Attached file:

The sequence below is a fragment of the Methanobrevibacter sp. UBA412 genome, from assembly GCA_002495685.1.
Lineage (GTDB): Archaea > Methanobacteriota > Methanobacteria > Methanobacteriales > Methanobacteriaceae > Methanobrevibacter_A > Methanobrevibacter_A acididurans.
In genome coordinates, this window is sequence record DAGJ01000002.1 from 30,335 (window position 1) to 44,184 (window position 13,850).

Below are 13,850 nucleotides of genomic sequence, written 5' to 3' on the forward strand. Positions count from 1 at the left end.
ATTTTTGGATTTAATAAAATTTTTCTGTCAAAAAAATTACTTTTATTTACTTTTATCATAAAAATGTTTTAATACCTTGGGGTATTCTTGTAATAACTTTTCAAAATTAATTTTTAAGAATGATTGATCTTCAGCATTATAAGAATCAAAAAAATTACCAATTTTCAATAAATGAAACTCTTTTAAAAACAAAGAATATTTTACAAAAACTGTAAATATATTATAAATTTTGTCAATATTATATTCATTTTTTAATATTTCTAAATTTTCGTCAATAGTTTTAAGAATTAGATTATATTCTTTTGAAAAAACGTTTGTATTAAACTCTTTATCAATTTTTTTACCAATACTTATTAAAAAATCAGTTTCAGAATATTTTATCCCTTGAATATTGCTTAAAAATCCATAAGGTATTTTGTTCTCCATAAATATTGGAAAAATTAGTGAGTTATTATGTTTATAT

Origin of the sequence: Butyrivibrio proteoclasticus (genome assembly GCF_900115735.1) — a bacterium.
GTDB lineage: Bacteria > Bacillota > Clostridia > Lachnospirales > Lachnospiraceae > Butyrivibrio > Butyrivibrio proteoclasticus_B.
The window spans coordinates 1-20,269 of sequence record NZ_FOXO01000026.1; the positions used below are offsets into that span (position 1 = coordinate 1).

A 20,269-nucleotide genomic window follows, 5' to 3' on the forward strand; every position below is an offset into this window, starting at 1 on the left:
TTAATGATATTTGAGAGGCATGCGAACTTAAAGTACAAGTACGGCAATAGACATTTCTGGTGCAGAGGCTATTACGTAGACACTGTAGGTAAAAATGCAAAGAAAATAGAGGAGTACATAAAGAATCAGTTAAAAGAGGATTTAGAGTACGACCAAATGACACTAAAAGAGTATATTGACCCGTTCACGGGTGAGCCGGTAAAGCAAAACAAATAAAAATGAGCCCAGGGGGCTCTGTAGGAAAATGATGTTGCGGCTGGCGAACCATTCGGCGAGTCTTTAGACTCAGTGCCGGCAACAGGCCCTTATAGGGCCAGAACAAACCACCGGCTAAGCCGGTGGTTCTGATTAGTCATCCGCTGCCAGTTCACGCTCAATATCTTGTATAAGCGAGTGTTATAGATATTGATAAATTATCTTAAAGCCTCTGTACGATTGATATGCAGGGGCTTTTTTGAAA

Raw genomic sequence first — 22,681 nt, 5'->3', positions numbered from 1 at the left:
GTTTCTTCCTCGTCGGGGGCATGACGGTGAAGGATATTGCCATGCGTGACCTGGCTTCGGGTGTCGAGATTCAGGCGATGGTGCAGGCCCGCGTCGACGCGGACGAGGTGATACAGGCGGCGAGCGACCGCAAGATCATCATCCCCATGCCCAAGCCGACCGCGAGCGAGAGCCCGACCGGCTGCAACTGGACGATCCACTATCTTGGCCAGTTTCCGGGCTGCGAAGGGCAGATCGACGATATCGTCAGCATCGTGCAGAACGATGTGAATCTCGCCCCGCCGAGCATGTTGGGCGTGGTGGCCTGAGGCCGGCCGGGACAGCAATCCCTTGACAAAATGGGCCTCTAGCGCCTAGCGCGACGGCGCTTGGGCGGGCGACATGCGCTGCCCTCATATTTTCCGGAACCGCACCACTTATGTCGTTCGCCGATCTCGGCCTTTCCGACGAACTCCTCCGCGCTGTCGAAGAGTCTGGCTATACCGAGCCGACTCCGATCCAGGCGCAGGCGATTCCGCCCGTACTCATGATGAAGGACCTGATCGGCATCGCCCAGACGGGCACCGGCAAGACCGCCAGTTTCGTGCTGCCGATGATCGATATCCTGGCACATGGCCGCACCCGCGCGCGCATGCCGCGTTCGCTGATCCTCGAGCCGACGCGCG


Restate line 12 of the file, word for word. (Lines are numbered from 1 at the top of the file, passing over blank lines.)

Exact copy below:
GTTTCTTCCTCGTCGGGGGCATGACGGTGAAGGATATTGCCATGCGTGACCTGGCTTCGGGTGTCGAGATTCAGGCGATGGTGCAGGCCCGCGTCGACGCGGACGAGGTGATACAGGCGGCGAGCGACCGCAAGATCATCATCCCCATGCCCAAGCCGACCGCGAGCGAGAGCCCGACCGGCTGCAACTGGACGATCCACTATCTTGGCCAGTTTCCGGGCTGCGAAGGGCAGATCGACGATATCGTCAGCATCGTGCAGAACGATGTGAATCTCGCCCCGCCGAGCATGTTGGGCGTGGTGGCCTGAGGCCGGCCGGGACAGCAATCCCTTGACAAAATGGGCCTCTAGCGCCTAGCGCGACGGCGCTTGGGCGGGCGACATGCGCTGCCCTCATATTTTCCGGAACCGCACCACTTATGTCGTTCGCCGATCTCGGCCTTTCCGACGAACTCCTCCGCGCTGTCGAAGAGTCTGGCTATACCGAGCCGACTCCGATCCAGGCGCAGGCGATTCCGCCCGTACTCATGATGAAGGACCTGATCGGCATCGCCCAGACGGGCACCGGCAAGACCGCCAGTTTCGTGCTGCCGATGATCGATATCCTGGCACATGGCCGCACCCGCGCGCGCATGCCGCGTTCGCTGATCCTCGAGCCGACGCGCG